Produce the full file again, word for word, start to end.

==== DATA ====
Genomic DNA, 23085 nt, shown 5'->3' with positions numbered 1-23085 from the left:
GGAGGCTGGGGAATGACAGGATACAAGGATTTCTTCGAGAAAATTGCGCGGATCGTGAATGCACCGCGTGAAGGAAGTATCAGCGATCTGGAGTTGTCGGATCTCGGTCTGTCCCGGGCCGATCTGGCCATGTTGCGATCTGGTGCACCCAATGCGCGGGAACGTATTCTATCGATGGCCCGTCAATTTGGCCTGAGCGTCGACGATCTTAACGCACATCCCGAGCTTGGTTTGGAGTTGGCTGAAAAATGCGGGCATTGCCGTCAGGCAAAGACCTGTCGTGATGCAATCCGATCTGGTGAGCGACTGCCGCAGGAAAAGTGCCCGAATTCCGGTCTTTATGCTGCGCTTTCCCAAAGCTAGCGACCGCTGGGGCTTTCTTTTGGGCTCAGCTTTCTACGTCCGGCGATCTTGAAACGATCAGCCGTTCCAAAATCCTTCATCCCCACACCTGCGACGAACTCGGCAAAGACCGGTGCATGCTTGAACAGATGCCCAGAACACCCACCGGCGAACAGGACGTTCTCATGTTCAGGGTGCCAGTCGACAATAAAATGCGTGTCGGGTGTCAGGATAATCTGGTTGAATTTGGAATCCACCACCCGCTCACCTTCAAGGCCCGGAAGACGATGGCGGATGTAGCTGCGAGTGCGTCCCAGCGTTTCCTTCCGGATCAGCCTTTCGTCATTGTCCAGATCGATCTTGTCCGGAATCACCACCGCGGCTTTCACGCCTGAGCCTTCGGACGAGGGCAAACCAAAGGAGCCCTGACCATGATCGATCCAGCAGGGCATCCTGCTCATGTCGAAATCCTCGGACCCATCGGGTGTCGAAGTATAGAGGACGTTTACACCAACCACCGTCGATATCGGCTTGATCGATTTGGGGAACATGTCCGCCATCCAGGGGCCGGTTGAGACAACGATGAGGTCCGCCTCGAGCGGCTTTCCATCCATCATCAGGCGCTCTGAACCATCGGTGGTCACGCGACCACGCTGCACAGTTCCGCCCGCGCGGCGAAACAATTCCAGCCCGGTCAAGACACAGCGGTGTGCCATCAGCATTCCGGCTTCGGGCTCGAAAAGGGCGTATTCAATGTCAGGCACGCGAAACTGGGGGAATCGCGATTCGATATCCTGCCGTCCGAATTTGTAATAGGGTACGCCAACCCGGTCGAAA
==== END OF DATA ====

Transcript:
Genomic DNA, 23085 nt, shown 5'->3' with positions numbered 1-23085 from the left:
GGAGGCTGGGGAATGACAGGATACAAGGATTTCTTCGAGAAAATTGCGCGGATCGTGAATGCACCGCGTGAAGGAAGTATCAGCGATCTGGAGTTGTCGGATCTCGGTCTGTCCCGGGCCGATCTGGCCATGTTGCGATCTGGTGCACCCAATGCGCGGGAACGTATTCTATCGATGGCCCGTCAATTTGGCCTGAGCGTCGACGATCTTAACGCACATCCCGAGCTTGGTTTGGAGTTGGCTGAAAAATGCGGGCATTGCCGTCAGGCAAAGACCTGTCGTGATGCAATCCGATCTGGTGAGCGACTGCCGCAGGAAAAGTGCCCGAATTCCGGTCTTTATGCTGCGCTTTCCCAAAGCTAGCGACCGCTGGGGCTTTCTTTTGGGCTCAGCTTTCTACGTCCGGCGATCTTGAAACGATCAGCCGTTCCAAAATCCTTCATCCCCACACCTGCGACGAACTCGGCAAAGACCGGTGCATGCTTGAACAGATGCCCAGAACACCCACCGGCGAACAGGACGTTCTCATGTTCAGGGTGCCAGTCGACAATAAAATGCGTGTCGGGTGTCAGGATAATCTGGTTGAATTTGGAATCCACCACCCGCTCACCTTCAAGGCCCGGAAGACGATGGCGGATGTAGCTGCGAGTGCGTCCCAGCGTTTCCTTCCGGATCAGCCTTTCGTCATTGTCCAGATCGATCTTGTCCGGAATCACCACCGCGGCTTTCACGCCTGAGCCTTCGGACGAGGGCAAACCAAAGGAGCCCTGACCATGATCGATCCAGCAGGGCATCCTGCTCATGTCGAAATCCTCGGACCCATCGGGTGTCGAAGTATAGAGGACGTTTACACCAACCACCGTCGATATCGGCTTGATCGATTTGGGGAACATGTCCGCCATCCAGGGGCCGGTTGAGACAACGATGAGGTCCGCCTCGAGCGGCTTTCCATCCATCATCAGGCGCTCTGAACCATCGGTGGTCACGCGACCACGCTGCACAGTTCCGCCCGCGCGGCGAAACAATTCCAGCCCGGTCAAGACACAGCGGTGTGCCATCAGCATTCCGGCTTCGGGCTCGAAAAGGGCGTATTCAATGTCAGGCACGCGAAACTGGGGGAATCGCGATTCGATATCCTGCCGTCCGAATTTGTAATAGGGTACGCCAACCCGGTCGAAA